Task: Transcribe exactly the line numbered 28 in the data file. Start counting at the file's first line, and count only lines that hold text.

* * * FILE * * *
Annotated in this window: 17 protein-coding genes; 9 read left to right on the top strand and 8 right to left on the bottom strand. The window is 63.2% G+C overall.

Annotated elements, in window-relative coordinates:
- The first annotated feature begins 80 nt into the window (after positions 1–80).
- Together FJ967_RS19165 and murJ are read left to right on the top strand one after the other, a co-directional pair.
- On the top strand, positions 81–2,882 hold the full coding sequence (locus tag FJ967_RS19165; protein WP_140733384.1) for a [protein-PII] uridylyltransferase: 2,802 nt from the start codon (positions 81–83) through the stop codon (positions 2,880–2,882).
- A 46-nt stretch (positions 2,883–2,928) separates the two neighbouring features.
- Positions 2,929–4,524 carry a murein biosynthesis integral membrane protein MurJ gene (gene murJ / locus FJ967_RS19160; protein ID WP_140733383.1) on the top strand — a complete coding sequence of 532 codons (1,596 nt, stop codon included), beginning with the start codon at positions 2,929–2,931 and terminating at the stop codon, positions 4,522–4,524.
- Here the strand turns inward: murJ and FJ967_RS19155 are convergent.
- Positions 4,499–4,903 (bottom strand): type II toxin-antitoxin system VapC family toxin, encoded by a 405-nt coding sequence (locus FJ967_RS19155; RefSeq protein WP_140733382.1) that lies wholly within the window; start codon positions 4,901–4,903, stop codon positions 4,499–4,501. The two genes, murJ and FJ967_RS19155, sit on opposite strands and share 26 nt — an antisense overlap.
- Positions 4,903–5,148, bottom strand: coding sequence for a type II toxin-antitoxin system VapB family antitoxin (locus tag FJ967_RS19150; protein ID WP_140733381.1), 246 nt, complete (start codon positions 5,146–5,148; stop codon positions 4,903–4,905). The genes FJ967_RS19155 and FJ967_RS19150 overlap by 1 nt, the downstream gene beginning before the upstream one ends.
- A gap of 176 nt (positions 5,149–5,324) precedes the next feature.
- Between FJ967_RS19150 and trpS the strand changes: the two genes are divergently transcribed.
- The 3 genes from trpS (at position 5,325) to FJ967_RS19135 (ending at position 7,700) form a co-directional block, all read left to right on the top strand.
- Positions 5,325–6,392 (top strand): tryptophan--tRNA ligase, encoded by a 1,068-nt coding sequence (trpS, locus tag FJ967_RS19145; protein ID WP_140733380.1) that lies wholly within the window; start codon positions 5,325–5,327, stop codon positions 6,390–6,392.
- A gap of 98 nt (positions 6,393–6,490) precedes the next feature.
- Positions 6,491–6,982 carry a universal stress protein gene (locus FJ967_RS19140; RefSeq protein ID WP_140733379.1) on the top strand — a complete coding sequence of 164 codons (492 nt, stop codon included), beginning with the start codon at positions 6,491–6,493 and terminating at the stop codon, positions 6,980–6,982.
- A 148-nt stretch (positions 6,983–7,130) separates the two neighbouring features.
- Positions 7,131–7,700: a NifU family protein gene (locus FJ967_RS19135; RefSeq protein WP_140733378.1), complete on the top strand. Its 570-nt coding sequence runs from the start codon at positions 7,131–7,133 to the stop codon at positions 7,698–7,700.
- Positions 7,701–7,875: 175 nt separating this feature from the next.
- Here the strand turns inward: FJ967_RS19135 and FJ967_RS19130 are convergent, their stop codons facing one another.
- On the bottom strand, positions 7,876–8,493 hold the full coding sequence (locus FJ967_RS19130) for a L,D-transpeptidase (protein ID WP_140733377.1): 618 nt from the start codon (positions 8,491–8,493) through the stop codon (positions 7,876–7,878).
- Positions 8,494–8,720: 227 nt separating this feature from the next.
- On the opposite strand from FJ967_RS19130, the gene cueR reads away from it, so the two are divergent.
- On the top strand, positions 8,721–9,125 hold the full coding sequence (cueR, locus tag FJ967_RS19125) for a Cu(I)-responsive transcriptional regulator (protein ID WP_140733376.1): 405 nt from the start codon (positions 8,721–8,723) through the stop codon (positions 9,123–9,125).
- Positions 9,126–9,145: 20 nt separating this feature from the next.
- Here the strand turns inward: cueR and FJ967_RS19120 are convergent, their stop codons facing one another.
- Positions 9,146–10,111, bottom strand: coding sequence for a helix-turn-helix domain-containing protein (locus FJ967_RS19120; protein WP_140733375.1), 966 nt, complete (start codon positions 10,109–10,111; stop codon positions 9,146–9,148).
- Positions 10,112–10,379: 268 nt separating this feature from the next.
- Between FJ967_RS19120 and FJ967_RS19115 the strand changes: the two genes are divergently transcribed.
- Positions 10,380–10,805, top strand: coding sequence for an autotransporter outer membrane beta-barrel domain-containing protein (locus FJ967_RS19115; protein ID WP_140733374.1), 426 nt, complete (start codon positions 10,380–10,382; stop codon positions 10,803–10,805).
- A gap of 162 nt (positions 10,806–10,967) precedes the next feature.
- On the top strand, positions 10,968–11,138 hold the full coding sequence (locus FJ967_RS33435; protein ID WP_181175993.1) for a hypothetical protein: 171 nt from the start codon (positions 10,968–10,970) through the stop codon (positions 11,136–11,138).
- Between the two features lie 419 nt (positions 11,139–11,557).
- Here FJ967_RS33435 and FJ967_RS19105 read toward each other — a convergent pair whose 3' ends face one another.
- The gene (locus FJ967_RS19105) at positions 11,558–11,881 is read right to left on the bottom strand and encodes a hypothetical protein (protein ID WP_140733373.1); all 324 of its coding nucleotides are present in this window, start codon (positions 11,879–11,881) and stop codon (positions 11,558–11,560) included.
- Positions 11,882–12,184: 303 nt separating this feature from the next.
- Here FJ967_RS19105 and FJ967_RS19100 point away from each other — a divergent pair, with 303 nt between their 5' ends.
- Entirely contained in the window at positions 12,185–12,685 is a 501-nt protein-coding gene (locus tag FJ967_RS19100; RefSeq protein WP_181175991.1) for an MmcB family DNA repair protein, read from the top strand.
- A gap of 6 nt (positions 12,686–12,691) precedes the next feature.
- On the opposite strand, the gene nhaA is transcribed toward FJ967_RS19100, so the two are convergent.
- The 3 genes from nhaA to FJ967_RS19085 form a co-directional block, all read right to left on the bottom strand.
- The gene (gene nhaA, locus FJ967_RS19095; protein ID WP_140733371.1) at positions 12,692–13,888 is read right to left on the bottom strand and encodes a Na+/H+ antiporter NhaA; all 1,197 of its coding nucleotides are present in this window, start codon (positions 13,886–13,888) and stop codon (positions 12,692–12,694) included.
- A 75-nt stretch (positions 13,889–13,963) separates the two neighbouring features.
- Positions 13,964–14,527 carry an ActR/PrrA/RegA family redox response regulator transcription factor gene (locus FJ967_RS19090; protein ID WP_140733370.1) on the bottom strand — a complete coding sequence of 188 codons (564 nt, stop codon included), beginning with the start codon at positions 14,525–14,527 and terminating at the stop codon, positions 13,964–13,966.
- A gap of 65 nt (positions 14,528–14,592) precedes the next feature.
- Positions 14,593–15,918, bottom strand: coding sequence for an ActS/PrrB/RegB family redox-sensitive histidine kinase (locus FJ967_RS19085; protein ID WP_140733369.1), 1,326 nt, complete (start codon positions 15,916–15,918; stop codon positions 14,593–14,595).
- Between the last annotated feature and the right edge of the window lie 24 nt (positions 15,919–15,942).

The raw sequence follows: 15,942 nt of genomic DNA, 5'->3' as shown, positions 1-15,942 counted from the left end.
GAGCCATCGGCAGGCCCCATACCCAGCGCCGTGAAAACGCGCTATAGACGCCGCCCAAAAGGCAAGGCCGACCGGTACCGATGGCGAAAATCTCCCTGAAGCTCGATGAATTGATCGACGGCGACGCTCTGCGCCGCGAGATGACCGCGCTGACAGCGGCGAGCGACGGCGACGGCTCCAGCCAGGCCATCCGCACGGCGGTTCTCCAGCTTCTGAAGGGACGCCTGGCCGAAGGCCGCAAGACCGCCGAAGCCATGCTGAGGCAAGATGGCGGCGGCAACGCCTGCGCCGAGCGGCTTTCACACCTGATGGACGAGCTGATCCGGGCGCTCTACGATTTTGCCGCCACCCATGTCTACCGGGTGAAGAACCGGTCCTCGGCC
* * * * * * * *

- Positions 10,112–10,379: 268 nt separating this feature from the next.